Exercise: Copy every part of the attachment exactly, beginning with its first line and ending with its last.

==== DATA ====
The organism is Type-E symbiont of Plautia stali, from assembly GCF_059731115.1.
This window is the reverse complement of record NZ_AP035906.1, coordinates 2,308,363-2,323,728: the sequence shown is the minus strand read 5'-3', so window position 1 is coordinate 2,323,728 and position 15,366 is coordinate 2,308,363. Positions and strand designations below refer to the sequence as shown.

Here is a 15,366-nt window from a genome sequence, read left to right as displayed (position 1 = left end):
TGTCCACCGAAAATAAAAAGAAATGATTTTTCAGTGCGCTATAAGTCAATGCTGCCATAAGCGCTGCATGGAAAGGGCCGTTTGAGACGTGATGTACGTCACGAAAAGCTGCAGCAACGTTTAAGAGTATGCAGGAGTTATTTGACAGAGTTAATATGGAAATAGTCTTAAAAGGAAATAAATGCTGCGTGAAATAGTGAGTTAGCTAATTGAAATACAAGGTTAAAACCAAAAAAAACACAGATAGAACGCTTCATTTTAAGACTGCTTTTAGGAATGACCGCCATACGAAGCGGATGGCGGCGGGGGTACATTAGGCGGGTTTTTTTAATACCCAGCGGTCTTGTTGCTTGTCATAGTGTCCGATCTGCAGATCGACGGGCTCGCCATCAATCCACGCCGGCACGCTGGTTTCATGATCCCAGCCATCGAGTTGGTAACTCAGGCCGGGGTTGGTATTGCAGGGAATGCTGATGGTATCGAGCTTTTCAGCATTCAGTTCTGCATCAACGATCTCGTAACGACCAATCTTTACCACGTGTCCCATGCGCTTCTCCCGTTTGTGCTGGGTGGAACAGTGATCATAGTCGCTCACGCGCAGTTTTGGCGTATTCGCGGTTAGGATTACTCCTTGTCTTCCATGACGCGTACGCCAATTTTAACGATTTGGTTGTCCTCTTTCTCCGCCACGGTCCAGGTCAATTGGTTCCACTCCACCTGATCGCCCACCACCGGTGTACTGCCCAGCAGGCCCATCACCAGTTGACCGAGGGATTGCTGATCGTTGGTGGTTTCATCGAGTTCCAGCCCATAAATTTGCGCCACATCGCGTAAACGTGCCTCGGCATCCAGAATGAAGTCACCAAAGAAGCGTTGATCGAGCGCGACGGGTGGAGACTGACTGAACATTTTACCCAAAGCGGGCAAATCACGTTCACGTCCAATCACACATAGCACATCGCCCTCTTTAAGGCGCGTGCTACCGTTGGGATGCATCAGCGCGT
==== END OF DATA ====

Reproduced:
The organism is Type-E symbiont of Plautia stali, from assembly GCF_059731115.1.
This window is the reverse complement of record NZ_AP035906.1, coordinates 2,308,363-2,323,728: the sequence shown is the minus strand read 5'-3', so window position 1 is coordinate 2,323,728 and position 15,366 is coordinate 2,308,363. Positions and strand designations below refer to the sequence as shown.

Here is a 15,366-nt window from a genome sequence, read left to right as displayed (position 1 = left end):
TGTCCACCGAAAATAAAAAGAAATGATTTTTCAGTGCGCTATAAGTCAATGCTGCCATAAGCGCTGCATGGAAAGGGCCGTTTGAGACGTGATGTACGTCACGAAAAGCTGCAGCAACGTTTAAGAGTATGCAGGAGTTATTTGACAGAGTTAATATGGAAATAGTCTTAAAAGGAAATAAATGCTGCGTGAAATAGTGAGTTAGCTAATTGAAATACAAGGTTAAAACCAAAAAAAACACAGATAGAACGCTTCATTTTAAGACTGCTTTTAGGAATGACCGCCATACGAAGCGGATGGCGGCGGGGGTACATTAGGCGGGTTTTTTTAATACCCAGCGGTCTTGTTGCTTGTCATAGTGTCCGATCTGCAGATCGACGGGCTCGCCATCAATCCACGCCGGCACGCTGGTTTCATGATCCCAGCCATCGAGTTGGTAACTCAGGCCGGGGTTGGTATTGCAGGGAATGCTGATGGTATCGAGCTTTTCAGCATTCAGTTCTGCATCAACGATCTCGTAACGACCAATCTTTACCACGTGTCCCATGCGCTTCTCCCGTTTGTGCTGGGTGGAACAGTGATCATAGTCGCTCACGCGCAGTTTTGGCGTATTCGCGGTTAGGATTACTCCTTGTCTTCCATGACGCGTACGCCAATTTTAACGATTTGGTTGTCCTCTTTCTCCGCCACGGTCCAGGTCAATTGGTTCCACTCCACCTGATCGCCCACCACCGGTGTACTGCCCAGCAGGCCCATCACCAGTTGACCGAGGGATTGCTGATCGTTGGTGGTTTCATCGAGTTCCAGCCCATAAATTTGCGCCACATCGCGTAAACGTGCCTCGGCATCCAGAATGAAGTCACCAAAGAAGCGTTGATCGAGCGCGACGGGTGGAGACTGACTGAACATTTTACCCAAAGCGGGCAAATCACGTTCACGTCCAATCACACATAGCACATCGCCCTCTTTAAGGCGCGTGCTACCGTTGGGATGCATCAGCGCGT